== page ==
Dr. Orey defines constructivism as “a theory of knowledge stating that each individual actively constructs his or her own meaning (Laureate Education, Inc. , 2010). The theory of learning that corresponds to this would be constructionism. An interpretation of constructionism is that “people learn by actively constructing new knowledge, rather than by having information "poured" into their heads (Thurmond, 1999). The most effective strategy of this type of learning is for students to create actual artifacts that can be shared with peers. This sharing leads to collaboration on particular topics and can be a beneficial resource when engaging in problem and project-based learning, such as generating and testing hypotheses.

As a science teacher, experience working with hypotheses is common. The most familiar task that my students have encountered is experimental inquiry. Through this process, students make observations and generate questions relative to their observations. From here they devise experiments that are designed to prove the question that they have created. The experiments that the students perform can at times provide large amounts of data. It is challenging for a student to understand how to interpret data and provide conclusions related to their experiment. In keeping with the constructivist theory, students will experience success in problem-based learning if they can create artifacts.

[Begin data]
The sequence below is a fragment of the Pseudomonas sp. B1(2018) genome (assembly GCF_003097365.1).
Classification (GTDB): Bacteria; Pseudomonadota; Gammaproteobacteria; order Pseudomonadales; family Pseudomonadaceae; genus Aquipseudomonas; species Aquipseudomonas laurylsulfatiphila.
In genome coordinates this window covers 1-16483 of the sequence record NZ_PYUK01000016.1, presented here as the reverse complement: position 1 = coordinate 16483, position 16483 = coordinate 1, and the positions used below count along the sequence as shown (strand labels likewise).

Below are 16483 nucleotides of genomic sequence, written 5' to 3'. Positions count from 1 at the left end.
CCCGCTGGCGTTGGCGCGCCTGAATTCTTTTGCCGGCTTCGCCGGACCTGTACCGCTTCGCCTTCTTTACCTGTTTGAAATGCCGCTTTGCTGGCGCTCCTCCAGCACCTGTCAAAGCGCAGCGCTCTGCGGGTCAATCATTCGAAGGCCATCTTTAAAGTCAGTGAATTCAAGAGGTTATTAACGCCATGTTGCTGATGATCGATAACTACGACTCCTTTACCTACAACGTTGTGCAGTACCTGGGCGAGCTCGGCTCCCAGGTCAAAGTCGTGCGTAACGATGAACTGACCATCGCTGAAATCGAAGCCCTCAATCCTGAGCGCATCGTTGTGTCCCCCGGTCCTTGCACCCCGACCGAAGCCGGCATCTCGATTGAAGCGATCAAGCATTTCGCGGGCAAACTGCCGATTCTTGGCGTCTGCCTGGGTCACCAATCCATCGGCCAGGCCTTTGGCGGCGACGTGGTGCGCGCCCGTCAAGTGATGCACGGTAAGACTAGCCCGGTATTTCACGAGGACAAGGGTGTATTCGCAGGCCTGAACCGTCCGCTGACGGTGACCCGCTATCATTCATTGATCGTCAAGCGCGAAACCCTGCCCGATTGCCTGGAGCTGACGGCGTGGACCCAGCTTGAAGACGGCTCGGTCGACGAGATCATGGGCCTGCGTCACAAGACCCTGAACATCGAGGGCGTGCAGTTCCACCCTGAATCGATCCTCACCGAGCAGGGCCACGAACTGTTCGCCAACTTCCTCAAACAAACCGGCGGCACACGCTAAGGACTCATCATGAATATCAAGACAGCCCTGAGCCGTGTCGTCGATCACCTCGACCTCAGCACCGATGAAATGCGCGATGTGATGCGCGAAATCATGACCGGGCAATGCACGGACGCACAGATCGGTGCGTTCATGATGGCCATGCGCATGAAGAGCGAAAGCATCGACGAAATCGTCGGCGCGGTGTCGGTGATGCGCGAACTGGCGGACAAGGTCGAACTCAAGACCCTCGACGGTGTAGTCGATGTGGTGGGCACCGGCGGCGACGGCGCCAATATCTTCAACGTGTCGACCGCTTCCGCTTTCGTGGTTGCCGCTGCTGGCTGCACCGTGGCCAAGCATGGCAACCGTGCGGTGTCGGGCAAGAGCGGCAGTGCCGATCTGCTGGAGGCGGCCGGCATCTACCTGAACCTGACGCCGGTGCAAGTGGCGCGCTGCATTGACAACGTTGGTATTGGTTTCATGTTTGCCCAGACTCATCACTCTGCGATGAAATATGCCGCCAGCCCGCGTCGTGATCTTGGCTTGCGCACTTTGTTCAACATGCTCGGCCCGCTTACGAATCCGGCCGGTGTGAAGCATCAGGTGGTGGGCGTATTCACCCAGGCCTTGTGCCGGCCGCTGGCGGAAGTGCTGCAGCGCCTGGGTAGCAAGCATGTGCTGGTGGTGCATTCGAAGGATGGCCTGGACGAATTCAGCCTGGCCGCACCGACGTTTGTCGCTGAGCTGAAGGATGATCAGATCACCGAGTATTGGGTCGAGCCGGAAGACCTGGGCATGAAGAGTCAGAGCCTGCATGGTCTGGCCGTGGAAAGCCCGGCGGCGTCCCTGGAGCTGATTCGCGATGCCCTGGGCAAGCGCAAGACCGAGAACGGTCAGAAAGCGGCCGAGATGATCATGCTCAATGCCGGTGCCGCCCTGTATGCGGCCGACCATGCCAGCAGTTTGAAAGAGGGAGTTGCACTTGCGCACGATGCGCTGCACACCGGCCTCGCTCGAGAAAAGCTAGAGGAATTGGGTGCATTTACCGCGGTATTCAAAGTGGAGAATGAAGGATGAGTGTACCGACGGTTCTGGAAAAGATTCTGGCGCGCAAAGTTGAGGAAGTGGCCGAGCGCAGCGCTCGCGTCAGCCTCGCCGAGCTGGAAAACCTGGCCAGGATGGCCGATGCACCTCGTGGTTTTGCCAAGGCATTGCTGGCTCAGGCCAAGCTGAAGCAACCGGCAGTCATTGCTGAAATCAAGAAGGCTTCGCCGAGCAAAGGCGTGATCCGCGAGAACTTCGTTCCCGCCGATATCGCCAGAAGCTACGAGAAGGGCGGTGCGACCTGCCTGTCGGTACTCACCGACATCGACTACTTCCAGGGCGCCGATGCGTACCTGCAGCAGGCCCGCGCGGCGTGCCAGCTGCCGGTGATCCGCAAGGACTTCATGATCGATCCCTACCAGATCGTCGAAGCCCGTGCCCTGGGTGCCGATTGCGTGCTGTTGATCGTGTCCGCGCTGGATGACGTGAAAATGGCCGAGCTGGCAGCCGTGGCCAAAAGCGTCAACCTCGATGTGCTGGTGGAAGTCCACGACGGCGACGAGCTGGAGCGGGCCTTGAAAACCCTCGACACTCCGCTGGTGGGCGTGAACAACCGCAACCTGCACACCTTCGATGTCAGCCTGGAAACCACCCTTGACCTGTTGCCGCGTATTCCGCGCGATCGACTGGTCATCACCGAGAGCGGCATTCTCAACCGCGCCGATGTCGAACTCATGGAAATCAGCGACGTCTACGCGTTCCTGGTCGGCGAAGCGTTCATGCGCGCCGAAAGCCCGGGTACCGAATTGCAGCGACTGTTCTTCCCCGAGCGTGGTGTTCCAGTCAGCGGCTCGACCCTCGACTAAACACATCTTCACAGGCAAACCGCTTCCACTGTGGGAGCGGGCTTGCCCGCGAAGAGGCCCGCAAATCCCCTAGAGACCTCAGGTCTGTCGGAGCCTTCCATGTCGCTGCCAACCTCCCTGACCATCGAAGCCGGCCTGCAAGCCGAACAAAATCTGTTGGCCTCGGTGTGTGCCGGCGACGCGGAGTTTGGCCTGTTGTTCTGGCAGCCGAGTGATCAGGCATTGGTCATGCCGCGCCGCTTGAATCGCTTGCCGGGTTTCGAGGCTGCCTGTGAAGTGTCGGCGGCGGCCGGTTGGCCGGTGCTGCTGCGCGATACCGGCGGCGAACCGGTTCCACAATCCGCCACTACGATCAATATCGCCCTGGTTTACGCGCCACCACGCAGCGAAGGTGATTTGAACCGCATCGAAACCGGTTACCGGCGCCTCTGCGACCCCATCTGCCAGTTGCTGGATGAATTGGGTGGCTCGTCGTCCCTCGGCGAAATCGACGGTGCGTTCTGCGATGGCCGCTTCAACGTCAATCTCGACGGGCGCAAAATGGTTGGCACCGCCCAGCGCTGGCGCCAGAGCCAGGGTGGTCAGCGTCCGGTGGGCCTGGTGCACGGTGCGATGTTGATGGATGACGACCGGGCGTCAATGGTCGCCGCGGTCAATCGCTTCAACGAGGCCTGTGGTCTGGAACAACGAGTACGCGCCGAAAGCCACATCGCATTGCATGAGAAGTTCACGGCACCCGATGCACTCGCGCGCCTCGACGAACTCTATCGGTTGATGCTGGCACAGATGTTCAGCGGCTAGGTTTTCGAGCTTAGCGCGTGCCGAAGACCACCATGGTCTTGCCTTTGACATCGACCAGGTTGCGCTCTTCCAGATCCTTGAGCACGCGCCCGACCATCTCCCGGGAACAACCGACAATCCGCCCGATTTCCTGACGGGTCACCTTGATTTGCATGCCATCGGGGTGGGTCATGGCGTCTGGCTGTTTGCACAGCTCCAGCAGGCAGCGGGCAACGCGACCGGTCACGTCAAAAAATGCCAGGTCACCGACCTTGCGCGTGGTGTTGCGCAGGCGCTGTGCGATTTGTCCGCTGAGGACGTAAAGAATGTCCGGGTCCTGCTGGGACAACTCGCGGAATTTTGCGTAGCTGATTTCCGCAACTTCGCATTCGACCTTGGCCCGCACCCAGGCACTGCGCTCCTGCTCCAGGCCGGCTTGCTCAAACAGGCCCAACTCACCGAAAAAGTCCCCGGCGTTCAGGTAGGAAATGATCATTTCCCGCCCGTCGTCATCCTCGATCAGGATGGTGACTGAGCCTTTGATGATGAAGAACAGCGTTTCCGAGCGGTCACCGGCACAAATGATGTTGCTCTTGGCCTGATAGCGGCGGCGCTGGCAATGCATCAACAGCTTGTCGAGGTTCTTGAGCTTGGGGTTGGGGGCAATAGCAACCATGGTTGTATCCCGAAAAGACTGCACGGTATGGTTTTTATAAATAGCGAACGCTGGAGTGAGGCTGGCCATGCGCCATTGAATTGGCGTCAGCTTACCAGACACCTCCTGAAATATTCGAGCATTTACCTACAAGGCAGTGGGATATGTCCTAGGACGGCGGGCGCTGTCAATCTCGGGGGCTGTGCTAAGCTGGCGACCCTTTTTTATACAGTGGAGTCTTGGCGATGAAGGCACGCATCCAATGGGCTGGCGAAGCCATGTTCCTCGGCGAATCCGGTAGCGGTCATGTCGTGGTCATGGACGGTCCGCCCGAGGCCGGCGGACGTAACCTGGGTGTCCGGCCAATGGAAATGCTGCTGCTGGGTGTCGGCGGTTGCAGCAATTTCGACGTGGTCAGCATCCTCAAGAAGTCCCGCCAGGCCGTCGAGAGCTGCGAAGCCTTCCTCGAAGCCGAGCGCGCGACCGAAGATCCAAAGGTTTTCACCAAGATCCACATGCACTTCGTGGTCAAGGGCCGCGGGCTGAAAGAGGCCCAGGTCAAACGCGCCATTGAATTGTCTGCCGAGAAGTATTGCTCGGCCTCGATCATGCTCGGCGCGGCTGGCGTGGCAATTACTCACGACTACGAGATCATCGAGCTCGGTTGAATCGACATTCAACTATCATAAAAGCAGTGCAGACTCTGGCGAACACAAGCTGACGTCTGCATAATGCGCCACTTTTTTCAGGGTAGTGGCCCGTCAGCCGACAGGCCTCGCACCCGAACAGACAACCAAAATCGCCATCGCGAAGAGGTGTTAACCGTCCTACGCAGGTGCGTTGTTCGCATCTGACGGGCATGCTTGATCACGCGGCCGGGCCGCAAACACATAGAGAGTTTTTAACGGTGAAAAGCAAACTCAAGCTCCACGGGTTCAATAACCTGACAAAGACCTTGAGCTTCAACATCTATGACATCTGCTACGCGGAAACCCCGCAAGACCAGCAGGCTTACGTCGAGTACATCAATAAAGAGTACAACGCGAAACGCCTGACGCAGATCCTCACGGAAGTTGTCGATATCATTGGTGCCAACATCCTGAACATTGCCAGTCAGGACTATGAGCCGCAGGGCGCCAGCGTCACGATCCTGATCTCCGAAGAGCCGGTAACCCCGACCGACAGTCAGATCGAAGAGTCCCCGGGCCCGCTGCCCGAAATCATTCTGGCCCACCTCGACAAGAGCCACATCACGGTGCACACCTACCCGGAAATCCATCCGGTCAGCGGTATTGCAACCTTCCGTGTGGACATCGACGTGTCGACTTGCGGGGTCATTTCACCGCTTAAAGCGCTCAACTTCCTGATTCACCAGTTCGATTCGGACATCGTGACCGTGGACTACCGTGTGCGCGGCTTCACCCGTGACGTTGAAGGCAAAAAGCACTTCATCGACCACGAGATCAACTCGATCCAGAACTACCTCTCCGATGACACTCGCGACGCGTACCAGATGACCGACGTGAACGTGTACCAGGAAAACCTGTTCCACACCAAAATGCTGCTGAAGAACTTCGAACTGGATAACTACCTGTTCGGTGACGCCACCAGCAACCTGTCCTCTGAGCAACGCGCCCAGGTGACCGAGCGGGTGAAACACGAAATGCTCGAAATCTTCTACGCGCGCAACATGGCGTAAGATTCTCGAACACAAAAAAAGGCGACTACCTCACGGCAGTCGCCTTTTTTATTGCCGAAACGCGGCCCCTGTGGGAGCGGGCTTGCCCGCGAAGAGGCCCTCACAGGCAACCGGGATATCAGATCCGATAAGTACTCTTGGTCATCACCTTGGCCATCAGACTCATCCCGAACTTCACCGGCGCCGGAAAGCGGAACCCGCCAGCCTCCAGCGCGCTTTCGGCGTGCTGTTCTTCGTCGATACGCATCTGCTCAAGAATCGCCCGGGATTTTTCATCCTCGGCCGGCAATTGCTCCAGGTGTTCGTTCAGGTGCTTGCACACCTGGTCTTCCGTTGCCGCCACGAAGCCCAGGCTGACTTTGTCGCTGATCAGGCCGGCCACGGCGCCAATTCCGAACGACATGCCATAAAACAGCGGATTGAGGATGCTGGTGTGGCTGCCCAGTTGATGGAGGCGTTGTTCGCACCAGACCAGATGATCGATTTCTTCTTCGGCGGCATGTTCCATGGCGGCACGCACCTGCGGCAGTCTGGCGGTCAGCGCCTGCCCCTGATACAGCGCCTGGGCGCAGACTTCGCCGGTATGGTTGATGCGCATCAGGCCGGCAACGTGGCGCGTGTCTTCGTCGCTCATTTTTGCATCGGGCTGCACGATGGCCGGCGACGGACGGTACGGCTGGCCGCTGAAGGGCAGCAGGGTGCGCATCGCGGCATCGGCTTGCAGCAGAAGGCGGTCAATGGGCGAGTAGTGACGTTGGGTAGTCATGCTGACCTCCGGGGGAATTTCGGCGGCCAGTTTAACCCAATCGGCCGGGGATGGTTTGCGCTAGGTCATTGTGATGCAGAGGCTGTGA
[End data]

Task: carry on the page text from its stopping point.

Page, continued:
Technology can be the necessary tool to create these artifacts. Through the use of spreadsheets, students can interpret data and create nonlinguistic representations of their findings. Because science experimentation involves multiple trials, the use of technology allows students to concentrate more on the process of proving their hypothesis, rather than the vast amount of data that they have recorded. The ability to share the graphics that are developed from their data gives students the opportunity to collaborate with others in the classroom or on the web. As students develop detailed conclusions to communicate their findings, they are engaged in their learning and experience further retention of the subject matter (Pitler, Hubbell, Kuhn, & Malenoski, 2007). This retention helps to develop personal connections as students increase their schema.

References

Department of Educational Technology, Boise State University. (2005). Designing your project. Retrieved

Laureate Education, Inc. (Executive Producer). (2010). Program seven. Constructionist and

constructivist learning theories [Webcast].

*Bridging learning theory, instruction and technology.*Baltimore, MD: Author.

Pitler, H., Hubbell, E., Kuhn, M., & Malenoski, K. (2007).

*Using technology with classroom instruction that works.*Alexandria, VA: ASCD.Thurmond, AnnMarie. (1999) Constructivism and constructionism. Retrieved from http://online.sfsu.edu/~foreman/itec800/finalprojects/annmariethurmond/home.html.